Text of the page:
Wyllie doesn't mind going the extra mile. His position: If law enforcement is going to protect children, then it might as well do a complete and thorough job.
That wasn't possible under the old system. Law enforcement often learned about abuse cases late, after witnesses and offenders knew what was happening.
"We were on the tail end of these investigations," Wyllie said.
Now, as Wyllie says, the Department of Children and Families investigator and the law officer are at the proverbial starting line together.
And a law officer, not a state investigator, is determining whether criminal charges might be appropriate.
"You're putting the determination of the criminality of an event into the hands of law enforcement, not a civilian," Inverness police Detective Lee Alexander said.
His agency has adopted the Sheriff's Office plan. Crystal River police reportedly have done the same, but an agency official did not return telephone calls last week to discuss the issue.
The Department of Children and Families fully supports the policy. It recently received some bad publicity when an investigator falsely claimed that she had contacted a law officer about a neglect case. That notification requirement wasn't even in place this time last year.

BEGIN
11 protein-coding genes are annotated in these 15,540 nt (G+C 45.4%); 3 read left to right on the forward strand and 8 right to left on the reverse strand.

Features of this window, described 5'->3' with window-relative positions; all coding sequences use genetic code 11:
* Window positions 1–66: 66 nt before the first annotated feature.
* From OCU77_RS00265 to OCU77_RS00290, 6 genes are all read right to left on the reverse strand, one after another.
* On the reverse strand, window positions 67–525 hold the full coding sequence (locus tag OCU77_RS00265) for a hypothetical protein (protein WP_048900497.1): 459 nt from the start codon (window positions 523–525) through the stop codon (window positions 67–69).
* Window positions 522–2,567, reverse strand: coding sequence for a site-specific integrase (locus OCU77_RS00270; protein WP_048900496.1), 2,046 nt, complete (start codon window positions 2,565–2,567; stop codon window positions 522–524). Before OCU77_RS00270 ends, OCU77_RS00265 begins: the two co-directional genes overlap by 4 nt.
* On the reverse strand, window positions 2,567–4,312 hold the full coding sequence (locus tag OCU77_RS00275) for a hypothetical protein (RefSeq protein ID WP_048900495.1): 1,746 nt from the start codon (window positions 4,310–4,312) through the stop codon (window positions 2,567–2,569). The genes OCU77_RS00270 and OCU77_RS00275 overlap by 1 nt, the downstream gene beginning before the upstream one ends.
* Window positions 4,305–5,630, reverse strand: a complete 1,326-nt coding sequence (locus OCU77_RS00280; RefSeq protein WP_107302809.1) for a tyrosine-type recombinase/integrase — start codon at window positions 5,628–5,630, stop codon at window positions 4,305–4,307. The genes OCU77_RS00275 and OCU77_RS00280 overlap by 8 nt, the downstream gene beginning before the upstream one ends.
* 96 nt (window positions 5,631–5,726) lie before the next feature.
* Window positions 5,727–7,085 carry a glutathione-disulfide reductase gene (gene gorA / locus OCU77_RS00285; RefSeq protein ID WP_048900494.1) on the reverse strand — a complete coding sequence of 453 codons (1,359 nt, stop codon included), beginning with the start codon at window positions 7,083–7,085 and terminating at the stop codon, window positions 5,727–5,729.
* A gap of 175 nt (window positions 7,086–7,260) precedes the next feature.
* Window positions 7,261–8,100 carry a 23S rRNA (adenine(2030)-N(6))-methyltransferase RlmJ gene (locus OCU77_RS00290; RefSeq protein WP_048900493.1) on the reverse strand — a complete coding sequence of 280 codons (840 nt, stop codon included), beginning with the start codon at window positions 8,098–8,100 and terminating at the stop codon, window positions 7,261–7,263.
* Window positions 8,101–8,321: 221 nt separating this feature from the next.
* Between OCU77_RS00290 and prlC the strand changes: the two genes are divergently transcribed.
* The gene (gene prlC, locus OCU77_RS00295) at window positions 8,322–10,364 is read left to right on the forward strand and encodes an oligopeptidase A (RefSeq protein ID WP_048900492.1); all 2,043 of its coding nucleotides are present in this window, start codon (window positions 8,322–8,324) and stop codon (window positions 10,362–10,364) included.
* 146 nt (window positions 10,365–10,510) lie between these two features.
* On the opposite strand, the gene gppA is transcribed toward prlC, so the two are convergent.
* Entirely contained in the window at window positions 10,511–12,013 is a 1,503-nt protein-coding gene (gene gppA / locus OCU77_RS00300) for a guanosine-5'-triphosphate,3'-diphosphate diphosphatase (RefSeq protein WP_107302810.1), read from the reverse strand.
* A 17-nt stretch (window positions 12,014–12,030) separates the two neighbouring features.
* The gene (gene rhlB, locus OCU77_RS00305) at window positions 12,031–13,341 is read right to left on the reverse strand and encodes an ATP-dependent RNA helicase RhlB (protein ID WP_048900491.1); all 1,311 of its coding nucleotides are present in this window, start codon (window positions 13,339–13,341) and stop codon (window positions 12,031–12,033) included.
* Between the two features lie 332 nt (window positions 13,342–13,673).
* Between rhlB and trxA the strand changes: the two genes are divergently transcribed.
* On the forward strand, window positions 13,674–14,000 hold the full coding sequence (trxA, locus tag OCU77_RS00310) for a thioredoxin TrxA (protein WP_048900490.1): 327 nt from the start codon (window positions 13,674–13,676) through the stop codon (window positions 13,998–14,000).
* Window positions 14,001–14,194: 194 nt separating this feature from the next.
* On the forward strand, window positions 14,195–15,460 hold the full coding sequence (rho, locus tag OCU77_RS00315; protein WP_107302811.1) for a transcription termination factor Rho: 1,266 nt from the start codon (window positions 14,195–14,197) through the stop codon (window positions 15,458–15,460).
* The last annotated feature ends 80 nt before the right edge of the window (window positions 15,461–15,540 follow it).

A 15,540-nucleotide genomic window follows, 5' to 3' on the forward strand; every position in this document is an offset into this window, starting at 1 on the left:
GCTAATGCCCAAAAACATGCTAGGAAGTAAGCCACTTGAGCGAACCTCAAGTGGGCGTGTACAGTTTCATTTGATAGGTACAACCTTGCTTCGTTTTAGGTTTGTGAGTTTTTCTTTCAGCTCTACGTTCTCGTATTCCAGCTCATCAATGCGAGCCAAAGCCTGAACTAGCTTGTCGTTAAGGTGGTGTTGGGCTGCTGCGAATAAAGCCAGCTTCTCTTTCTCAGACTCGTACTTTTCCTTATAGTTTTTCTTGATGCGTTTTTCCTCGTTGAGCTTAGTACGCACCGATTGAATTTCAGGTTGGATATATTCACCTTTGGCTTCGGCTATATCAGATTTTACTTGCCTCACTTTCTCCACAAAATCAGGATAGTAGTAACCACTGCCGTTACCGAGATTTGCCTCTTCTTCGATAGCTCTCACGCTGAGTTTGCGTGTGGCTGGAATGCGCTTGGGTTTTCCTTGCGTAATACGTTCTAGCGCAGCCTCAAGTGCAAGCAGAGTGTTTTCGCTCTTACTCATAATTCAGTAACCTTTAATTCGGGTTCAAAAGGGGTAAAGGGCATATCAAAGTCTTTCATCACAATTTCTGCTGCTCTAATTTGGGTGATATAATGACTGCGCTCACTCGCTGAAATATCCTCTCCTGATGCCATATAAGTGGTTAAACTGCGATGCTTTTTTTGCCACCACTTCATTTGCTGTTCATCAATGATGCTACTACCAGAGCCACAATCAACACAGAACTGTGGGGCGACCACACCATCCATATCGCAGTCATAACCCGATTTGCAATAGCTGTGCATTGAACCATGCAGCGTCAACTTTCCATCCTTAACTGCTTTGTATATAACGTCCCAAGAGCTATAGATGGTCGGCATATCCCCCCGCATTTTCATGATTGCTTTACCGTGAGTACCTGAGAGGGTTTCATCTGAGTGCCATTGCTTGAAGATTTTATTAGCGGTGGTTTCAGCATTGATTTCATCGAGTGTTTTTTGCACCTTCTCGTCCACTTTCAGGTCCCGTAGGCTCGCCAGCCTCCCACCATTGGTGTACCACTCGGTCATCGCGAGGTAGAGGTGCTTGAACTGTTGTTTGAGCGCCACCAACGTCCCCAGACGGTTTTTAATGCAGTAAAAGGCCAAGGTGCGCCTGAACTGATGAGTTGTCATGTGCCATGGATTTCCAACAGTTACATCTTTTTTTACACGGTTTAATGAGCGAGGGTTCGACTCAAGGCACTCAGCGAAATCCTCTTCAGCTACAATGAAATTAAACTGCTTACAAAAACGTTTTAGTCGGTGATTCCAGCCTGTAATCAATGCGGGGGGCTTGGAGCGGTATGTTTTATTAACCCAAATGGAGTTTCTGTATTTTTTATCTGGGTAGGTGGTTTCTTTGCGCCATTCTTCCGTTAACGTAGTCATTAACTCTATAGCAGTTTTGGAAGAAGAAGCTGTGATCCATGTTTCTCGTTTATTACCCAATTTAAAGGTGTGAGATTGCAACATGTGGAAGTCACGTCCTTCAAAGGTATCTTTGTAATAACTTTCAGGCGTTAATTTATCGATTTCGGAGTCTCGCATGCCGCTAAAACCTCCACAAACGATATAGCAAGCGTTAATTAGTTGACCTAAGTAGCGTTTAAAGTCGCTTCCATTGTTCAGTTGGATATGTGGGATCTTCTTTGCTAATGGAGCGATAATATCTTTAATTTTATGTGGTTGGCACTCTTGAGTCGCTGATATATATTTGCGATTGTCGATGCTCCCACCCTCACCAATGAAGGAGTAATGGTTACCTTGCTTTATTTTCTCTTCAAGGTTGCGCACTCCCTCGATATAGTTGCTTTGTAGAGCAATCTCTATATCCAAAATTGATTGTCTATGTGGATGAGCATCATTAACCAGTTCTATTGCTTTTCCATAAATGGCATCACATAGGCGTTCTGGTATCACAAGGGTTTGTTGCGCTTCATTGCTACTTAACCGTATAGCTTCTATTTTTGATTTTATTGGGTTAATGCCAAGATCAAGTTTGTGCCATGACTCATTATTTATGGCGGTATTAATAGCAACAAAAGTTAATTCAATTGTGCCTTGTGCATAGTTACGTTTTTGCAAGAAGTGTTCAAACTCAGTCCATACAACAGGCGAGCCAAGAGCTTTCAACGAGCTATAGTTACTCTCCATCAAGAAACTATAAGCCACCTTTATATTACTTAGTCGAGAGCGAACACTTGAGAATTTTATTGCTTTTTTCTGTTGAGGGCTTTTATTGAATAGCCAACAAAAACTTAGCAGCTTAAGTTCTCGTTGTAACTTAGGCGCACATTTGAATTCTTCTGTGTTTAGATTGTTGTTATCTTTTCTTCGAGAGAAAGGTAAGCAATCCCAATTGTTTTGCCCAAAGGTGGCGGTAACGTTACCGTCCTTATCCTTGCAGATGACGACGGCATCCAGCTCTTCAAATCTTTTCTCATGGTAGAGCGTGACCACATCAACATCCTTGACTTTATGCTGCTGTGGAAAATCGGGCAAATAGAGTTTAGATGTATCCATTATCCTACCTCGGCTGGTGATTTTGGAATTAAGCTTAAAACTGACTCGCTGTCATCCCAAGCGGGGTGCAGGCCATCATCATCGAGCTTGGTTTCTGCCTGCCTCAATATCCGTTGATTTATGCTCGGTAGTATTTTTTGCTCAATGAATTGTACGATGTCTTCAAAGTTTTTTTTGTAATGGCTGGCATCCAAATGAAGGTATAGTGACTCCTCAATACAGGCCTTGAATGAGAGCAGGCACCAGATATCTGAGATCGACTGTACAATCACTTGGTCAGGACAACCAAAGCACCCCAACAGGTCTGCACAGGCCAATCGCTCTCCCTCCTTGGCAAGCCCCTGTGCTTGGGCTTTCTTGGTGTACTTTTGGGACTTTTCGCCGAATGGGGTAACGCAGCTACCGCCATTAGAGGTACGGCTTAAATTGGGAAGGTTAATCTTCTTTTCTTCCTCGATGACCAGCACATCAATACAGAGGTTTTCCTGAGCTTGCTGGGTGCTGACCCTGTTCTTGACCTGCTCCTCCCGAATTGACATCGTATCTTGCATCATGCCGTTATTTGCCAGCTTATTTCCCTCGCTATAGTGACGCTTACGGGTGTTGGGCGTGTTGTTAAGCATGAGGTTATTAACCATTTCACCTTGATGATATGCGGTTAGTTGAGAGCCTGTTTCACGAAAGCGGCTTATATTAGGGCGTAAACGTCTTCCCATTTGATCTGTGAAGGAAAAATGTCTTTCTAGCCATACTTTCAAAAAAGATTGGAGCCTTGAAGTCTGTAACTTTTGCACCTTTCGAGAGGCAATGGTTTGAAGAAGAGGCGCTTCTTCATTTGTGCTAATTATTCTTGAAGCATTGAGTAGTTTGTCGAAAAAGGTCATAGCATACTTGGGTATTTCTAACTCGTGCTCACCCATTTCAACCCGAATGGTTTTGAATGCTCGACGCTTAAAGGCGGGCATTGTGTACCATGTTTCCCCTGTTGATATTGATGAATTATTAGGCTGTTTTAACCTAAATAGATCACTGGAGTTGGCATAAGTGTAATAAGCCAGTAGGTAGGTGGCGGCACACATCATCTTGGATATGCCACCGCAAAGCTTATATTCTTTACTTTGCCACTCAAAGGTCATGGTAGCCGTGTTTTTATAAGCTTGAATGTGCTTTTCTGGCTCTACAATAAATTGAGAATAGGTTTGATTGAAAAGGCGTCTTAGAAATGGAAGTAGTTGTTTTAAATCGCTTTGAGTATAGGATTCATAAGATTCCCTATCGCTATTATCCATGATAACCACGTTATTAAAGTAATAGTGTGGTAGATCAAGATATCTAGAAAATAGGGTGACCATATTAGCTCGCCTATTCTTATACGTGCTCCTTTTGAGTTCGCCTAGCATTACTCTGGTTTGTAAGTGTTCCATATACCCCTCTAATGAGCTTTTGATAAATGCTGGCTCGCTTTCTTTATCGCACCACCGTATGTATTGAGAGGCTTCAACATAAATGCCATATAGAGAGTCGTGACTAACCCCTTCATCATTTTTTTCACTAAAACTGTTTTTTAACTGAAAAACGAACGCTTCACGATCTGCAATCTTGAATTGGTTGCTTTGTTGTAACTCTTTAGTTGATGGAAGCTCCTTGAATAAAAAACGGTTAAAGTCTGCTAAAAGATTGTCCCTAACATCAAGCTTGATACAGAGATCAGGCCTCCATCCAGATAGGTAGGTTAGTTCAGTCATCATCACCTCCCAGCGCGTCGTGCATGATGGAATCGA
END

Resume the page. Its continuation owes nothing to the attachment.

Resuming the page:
The department isn't alone in doling out praise.
"I think it's a good administrative policy," said state Sen. Anna Cowin, R-Leesburg, who authored the Kayla bill.
Cowin's Senate district includes east Citrus. It also includes Lake County, where Kayla, 6, was brutally killed. Authorities have accused her father, who now awaits trial.
Cowin was outraged when, after reviewing Kayla's case, it became clear that the Department of Children and Families had missed obvious signs that the girl was an abuse victim. It also became clear that law enforcement, social workers and medical staff from the local child protection team weren't always in synch.